Over on Facebook, Boris L. tagged me on a link to this instructable on making a steel can microphone. I don’t care much about steel-can microphones (though they are apparently a thing?), but I was curious about the actual pickup element inside. That pickup turned out to be this balanced-output piezo contact microphone, which comes in a kit form for reasonably little money.
The assembly instructions for it are online. As I’m reading, hanging around in the back of my head have been these pressure zone microphones (generic name boundary microphone) that I’ve performed with once, and have seen discussed several places. They’ve always struck me as kind of interesting to play with, but never enough to justify purchase.
You can probably see where I’m going here: the outdoor versions of these PZMs look a lot like contact pickups attached to sheets of rigid plastic, suspended in air via a cord framework. I can certainly build that.
I’m considering a couple of designs, but this is my thinking: since this element is a piezo, it works best with direct contact with a resonating body. That could be a sheet of rigid lightweight plastic, much larger than the pickup, to gather sound and resonate. Hang that sheet-plus-attached-pickup from a rigid outer frame, using some form of elastic suspension. Low-density foam might work, for example, like with a speaker. Then that can be hung anywhere.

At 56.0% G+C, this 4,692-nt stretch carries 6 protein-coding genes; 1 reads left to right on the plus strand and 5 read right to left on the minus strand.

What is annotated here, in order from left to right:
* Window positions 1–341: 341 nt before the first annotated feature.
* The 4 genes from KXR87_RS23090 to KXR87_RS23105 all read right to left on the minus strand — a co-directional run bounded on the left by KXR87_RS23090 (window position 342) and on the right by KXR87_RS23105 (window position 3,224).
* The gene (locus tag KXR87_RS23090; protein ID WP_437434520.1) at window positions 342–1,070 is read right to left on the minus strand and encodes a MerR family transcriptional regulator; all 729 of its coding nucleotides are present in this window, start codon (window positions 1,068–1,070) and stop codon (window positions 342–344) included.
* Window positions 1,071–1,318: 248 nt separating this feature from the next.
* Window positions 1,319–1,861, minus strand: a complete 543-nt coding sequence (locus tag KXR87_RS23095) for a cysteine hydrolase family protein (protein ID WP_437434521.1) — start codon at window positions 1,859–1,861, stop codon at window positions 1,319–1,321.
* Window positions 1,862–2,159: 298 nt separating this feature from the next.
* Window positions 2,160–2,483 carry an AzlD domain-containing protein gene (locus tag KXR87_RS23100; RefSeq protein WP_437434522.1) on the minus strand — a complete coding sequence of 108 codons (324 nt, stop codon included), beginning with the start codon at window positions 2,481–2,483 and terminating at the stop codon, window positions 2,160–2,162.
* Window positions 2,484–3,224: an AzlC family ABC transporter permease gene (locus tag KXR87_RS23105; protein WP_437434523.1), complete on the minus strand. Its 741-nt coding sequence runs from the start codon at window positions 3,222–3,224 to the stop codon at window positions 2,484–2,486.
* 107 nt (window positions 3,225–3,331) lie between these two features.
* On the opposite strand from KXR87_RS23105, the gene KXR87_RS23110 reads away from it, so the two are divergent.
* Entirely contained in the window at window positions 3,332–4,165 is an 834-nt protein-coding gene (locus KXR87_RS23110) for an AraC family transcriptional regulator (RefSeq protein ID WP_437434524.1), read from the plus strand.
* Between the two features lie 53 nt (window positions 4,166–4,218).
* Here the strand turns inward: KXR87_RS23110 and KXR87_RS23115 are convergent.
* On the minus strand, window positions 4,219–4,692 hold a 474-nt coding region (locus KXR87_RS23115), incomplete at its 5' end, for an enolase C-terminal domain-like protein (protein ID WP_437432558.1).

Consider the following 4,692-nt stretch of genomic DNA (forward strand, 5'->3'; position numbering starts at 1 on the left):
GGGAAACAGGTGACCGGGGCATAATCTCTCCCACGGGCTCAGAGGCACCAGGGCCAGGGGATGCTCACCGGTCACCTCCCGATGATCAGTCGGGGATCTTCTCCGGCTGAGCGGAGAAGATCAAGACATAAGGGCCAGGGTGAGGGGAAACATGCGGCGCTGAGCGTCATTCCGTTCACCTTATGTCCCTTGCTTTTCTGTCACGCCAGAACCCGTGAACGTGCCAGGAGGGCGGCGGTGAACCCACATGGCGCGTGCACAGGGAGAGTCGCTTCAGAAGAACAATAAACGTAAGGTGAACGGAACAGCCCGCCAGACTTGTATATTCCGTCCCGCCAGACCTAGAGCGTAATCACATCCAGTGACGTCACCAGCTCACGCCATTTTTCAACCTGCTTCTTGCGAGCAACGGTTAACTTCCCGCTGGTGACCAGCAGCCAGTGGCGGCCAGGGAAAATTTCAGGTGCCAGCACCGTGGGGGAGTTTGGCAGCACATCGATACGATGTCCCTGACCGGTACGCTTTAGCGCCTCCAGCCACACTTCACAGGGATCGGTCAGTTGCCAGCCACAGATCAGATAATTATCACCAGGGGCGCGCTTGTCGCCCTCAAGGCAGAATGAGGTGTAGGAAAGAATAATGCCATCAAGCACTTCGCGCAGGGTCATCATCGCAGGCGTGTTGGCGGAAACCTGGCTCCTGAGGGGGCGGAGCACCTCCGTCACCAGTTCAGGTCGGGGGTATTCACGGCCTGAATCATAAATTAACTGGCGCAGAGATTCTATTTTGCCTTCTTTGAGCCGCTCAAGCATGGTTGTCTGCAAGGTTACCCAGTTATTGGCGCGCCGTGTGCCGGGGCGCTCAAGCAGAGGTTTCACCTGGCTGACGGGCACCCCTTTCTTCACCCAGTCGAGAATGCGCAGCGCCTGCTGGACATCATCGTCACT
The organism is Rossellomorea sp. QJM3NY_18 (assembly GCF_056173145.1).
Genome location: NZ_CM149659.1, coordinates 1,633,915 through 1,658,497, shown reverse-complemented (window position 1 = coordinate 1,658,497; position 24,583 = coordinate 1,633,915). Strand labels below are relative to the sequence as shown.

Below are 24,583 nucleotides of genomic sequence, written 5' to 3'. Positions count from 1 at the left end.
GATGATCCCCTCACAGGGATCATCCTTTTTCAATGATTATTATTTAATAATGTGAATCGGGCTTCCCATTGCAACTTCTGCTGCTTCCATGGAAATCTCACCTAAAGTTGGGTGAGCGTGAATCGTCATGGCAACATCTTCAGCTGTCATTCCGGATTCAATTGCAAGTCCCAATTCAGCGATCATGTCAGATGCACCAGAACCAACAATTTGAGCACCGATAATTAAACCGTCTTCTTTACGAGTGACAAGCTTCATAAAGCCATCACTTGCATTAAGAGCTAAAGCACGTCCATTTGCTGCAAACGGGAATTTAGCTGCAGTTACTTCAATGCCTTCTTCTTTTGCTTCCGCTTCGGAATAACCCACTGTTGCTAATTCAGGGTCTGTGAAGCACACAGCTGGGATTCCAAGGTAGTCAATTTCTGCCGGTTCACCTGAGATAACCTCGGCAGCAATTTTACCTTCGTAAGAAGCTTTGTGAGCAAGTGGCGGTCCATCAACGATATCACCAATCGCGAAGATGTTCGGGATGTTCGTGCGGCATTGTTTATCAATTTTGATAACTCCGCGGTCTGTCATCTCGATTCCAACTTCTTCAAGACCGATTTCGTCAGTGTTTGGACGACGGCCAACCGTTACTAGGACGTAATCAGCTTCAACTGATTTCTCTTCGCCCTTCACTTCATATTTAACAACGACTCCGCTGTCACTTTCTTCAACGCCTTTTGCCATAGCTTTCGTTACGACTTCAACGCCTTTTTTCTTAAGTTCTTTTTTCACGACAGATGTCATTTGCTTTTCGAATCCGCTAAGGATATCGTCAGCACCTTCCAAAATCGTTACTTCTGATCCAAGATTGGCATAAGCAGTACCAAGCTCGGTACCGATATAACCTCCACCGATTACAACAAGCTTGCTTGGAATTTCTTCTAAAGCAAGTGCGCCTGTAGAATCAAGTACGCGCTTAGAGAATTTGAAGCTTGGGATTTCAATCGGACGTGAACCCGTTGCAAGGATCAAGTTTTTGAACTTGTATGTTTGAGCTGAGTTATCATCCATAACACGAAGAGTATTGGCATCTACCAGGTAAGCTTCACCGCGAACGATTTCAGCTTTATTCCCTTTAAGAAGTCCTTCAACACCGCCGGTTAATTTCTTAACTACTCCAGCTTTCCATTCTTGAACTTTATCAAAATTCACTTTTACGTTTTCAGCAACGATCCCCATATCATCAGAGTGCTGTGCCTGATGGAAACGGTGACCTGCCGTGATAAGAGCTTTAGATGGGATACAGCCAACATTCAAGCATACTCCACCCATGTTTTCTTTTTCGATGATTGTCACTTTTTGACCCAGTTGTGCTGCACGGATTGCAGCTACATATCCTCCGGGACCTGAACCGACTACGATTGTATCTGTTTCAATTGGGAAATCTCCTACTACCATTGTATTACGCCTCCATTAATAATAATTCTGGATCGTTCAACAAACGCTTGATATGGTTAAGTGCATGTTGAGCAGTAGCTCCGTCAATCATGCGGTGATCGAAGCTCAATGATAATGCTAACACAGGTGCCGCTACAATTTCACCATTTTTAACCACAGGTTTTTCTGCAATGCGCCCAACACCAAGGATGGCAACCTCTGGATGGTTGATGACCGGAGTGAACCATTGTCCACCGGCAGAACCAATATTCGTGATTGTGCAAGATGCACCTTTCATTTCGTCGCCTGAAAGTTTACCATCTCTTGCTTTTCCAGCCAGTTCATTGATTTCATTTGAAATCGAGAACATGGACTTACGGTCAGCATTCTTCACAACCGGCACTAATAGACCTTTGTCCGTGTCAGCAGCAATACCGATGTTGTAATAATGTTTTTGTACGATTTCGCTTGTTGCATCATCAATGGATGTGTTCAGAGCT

That’s the simplest of the ideas I have, and makes sense in that sniff-test kind of way. It’d be large, but every mic of this type I’ve seen has been large, so that’s fine. Depending upon what happens, I could also poke around with hanging it on walls, as is the usual use for boundary/pressure-zone microphones.
So, yeah! I won’t get to it immediately, but when I do, I will of course post about it. Mostly, I’m hoping I don’t have to build some sort of multi-layer frame around the large plastic pickup plate. That’s one of the more complicated designs. I could do it, but the more complicated these things get, the worse they tend to sound.
If you have any design knowledge of these sorts of things, share some knowledge in comments! I haven’t seen other attempts at DIY PZMs using this approach, which kind of surprises me. That might mean it doesn’t work at all, but it might also just mean nobody else has thought of it. Piezo isn’t generally very well regarded outside of instrument contact pickup applications. Maybe it could turn out to be a thing.